The crypto exchange FTX run by Sam Bankman-Fried, experienced significant withdrawals over the weekend. Bankman-Fried acknowledged the activity on Twitter yesterday. The main trigger was likely a series of tweets by Binance CEO Changpeng Zhao (CZ). He didn’t just say he planned to sell Binance’s FTT token (the FTX token) holdings but that it was “post-exit risk management, learning from LUNA.” The mere mention of Terra’s LUNA coin – the one that ignited the crypto crash in May – seems to have exacerbated the matter.
Acknowledging the withdrawals, yesterday Bankman-Fried wrote on Twitter, “We’ve already processed billions of dollars of deposits/withdrawals today; we’ll keep going… We’re hitting node rate capacity, will keep going.”
He continued, “We’re grateful to those who stay; and when this blows over we’ll welcome everyone else back.”
Last week, Coindesk published some snippets from the balance sheet of Alameda Research, the crypto market-making firm that Bankman-Fried also controls. It showed that Alameda held $14.6 billion in assets at the end of June, but a significant proportion related to FTX’s token, FTT, including $3.66 billion in unlocked FTT and $2.16 billion in FTT collateral.
The news initially didn’t have much impact, with the FTT token price drifting down by just over 5% but it was almost back to where it started by Saturday.
Yesterday Binance’s CZ tweeted that it was selling its FTT holdings which Binance acquired when it converted its equity stake in FTX to $2.1 billion in stablecoins and FTT. He said he expected the liquidation to take a few months, and Alameda Research’s CEO Caroline Ellison responded on Twitter that Alameda would buy the lot off him for $22, a price below the value at the time.
As part of his announcement, CZ tweeted “Binance always encourages collaboration between industry players. Regarding any speculation as to whether this is a move against a competitor, it is not. Our industry is in its nascency and every time a project publicly fails it hurts every user and every platform.”
However, after using the ‘fail’ word above, a tweet a few hours later referenced LUNA, the coin of the failed Terra stablecoin project. “Liquidating our FTT is just post-exit risk management, learning from LUNA. We gave support before, but we won’t pretend to make love after divorce. We are not against anyone. But we won’t support people who lobby against other industry players behind their backs. Onwards,” tweeted CZ.
- runs can be exacerbated by users watching activity in real-time
- the real question should be about FTX’s (rather than Alameda’s) balance sheet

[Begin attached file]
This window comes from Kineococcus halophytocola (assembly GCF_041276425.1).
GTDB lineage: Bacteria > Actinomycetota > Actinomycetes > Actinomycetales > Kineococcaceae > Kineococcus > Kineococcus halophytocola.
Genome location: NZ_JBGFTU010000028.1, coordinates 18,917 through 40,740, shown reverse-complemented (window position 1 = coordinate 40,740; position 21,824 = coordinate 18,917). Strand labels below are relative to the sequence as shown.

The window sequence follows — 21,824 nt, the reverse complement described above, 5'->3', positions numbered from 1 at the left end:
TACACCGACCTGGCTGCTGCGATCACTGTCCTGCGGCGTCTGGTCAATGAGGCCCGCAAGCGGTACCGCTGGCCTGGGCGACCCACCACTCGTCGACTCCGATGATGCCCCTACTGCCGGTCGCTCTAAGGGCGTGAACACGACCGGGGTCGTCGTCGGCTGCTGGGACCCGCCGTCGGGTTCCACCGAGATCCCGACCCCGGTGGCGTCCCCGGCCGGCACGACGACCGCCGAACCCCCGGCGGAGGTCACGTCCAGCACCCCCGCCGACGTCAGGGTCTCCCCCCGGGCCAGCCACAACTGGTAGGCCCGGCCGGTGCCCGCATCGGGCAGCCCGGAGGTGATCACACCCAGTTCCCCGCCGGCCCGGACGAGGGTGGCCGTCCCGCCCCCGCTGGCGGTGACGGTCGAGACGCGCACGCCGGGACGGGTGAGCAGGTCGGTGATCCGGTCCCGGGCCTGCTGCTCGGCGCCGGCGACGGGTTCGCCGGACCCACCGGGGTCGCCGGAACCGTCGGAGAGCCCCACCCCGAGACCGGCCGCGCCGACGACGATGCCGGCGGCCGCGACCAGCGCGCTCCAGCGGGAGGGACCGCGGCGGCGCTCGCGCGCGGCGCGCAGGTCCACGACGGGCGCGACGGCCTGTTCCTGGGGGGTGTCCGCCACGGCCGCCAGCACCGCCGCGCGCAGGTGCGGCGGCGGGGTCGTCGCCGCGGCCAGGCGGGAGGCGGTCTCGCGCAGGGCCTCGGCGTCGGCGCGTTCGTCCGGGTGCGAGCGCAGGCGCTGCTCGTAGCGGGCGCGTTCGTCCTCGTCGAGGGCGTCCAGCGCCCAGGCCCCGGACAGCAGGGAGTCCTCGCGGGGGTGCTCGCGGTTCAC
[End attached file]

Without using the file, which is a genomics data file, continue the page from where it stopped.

- if exchanges were more regulated, would all of this have been on Twitter?
- it’s not the first social media triggered mini run
- is there a Musk effect here?
The transparency enabled by blockchain has pros and cons. One analytics firm Cryptoquant was tweeting charts showing the drawdown in FTX’s stablecoin reserves and the spike in Ethereum withdrawal volumes yesterday. This is prima facie evidence that a mini run is happening and is the sort of thing that can cause a stampede.
One of the challenges is that some less informed retail investors misinterpret the data. So yes, people were heading for the exits at FTX yesterday. But the level of its stablecoin reserves is unimportant if FTX has plenty of capital. The stablecoin reserves can be quickly topped up (and were) by selling other cryptos to buy more stablecoins which in turn fund redemptions.
That leads to the real questions that should be asked. The health of Alameda will have more of an impact on the broader crypto community because it uses leverage. Although Alameda’s CEO says that its leverage is considerably less because the appetite for credit has dropped following the crypto crash.
If you run with CZ’s LUNA statement for a moment, what’s the worst thing that can happen, and what would the impact be? For starters, the FTT token has dropped to $22, a decline of 15% and the same price level as two weeks ago, before the recent storm. The price drop so far is not dramatic.
So, in what ways are Alameda and FTX intertwined other than the token? What are the intercompany balances between them? Or, putting it another way, does Alameda owe FTX money?
And looking at FTX, the real question is how much FTT it has on its balance sheet. And does its capital base exceed the value of its own FTT holdings? If FTX has sufficient capital, then even if the value of the FTT token went to zero – which currently looks unlikely – FTX would be fine. Update: in a tweet Bankman-Fried says FTX has a more than billion in excess cash.
More takeaways on regulation
Despite Bankman-Fried’s proclamation that “though it slows us down sometimes on product, we’re highly regulated,” most highly regulated financial institutions would beg to differ and repeatedly demand a level playing field with crypto exchanges. For one thing, highly regulated firms have prescribed capital buffers, circling back to the point about FTX’s capital needing to be more than the value of (its own) FTT holdings.
And if crypto exchanges were more highly regulated, one or two of these tweets might not have been made out of concern for being censured by the regulator. To be clear, an objective statement by Binance that it is selling its FTT holdings is fine.
FTX is not the first to experience a mini run as a result of social media. Just over a month ago, Credit Suisse suffered something similar. However, the difference was the Credit Suisse trigger was mainly retail speculation. Here it might have been the late night follow-up tweet from CZ referencing LUNA.
And one has to wonder about the Musk effect. Musk is comfortable running certain aspects of his business in a very public manner. But it’s a different story if the company’s sector is financial.